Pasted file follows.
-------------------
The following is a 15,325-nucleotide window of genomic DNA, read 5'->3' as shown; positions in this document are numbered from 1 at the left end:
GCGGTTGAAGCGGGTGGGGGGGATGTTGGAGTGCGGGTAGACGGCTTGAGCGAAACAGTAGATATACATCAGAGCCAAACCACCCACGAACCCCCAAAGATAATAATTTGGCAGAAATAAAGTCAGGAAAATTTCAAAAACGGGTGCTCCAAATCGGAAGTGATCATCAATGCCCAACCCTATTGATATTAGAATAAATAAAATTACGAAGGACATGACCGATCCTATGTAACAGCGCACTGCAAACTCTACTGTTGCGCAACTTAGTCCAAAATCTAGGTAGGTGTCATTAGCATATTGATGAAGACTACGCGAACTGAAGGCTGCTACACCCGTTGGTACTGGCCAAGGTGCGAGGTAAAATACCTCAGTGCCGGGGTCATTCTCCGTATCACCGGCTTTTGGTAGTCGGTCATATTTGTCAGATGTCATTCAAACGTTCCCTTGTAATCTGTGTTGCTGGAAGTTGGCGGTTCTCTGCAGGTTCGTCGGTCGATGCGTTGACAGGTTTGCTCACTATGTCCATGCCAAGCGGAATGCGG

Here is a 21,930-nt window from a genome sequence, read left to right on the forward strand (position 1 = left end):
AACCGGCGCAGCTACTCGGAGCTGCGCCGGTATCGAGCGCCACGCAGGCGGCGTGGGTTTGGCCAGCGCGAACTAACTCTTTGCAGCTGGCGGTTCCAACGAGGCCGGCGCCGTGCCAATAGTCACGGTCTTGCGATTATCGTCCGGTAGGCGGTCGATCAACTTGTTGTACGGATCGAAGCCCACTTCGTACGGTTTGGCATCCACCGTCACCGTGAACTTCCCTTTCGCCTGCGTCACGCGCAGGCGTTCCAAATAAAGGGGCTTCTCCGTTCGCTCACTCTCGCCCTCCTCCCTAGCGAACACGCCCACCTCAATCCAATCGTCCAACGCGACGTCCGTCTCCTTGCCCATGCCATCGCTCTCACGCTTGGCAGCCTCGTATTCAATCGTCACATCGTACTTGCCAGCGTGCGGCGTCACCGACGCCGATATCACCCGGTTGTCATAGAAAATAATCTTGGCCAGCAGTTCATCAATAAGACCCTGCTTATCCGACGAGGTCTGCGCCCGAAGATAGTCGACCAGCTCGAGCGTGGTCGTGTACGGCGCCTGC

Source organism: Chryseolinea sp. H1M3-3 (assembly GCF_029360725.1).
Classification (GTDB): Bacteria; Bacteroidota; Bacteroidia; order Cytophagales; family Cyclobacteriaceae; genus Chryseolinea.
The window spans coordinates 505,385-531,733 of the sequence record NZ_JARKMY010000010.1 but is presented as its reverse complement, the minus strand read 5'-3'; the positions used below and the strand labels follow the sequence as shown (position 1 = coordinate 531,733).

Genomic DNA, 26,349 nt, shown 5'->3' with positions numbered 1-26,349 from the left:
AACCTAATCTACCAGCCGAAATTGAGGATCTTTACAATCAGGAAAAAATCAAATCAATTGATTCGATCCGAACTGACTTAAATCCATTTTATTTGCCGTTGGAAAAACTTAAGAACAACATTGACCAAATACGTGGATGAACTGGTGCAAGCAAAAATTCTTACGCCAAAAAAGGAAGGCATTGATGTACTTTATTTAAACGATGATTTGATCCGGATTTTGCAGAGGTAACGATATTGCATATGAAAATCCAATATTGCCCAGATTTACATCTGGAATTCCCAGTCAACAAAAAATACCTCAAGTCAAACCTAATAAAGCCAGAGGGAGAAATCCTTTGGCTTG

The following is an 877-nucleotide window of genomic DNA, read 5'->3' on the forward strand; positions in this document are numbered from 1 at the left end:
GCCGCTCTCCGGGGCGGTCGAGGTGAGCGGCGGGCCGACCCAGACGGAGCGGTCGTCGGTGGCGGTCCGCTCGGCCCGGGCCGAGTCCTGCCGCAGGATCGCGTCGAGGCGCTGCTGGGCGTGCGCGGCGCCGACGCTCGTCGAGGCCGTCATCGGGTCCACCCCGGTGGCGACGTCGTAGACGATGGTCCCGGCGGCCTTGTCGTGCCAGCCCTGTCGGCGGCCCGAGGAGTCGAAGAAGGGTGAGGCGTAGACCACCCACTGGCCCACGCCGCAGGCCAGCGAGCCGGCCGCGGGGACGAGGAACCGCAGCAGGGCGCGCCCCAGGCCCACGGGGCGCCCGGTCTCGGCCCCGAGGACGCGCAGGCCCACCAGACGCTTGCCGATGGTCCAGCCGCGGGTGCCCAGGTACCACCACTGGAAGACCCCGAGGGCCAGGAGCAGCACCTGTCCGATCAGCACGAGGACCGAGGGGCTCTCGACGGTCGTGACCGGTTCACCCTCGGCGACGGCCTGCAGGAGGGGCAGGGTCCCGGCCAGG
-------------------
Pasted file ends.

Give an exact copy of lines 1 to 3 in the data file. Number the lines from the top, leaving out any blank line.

The following is a 15,325-nucleotide window of genomic DNA, read 5'->3' as shown; positions in this document are numbered from 1 at the left end:
GCGGTTGAAGCGGGTGGGGGGGATGTTGGAGTGCGGGTAGACGGCTTGAGCGAAACAGTAGATATACATCAGAGCCAAACCACCCACGAACCCCCAAAGATAATAATTTGGCAGAAATAAAGTCAGGAAAATTTCAAAAACGGGTGCTCCAAATCGGAAGTGATCATCAATGCCCAACCCTATTGATATTAGAATAAATAAAATTACGAAGGACATGACCGATCCTATGTAACAGCGCACTGCAAACTCTACTGTTGCGCAACTTAGTCCAAAATCTAGGTAGGTGTCATTAGCATATTGATGAAGACTACGCGAACTGAAGGCTGCTACACCCGTTGGTACTGGCCAAGGTGCGAGGTAAAATACCTCAGTGCCGGGGTCATTCTCCGTATCACCGGCTTTTGGTAGTCGGTCATATTTGTCAGATGTCATTCAAACGTTCCCTTGTAATCTGTGTTGCTGGAAGTTGGCGGTTCTCTGCAGGTTCGTCGGTCGATGCGTTGACAGGTTTGCTCACTATGTCCATGCCAAGCGGAATGCGG

Here is a 21,930-nt window from a genome sequence, read left to right on the forward strand (position 1 = left end):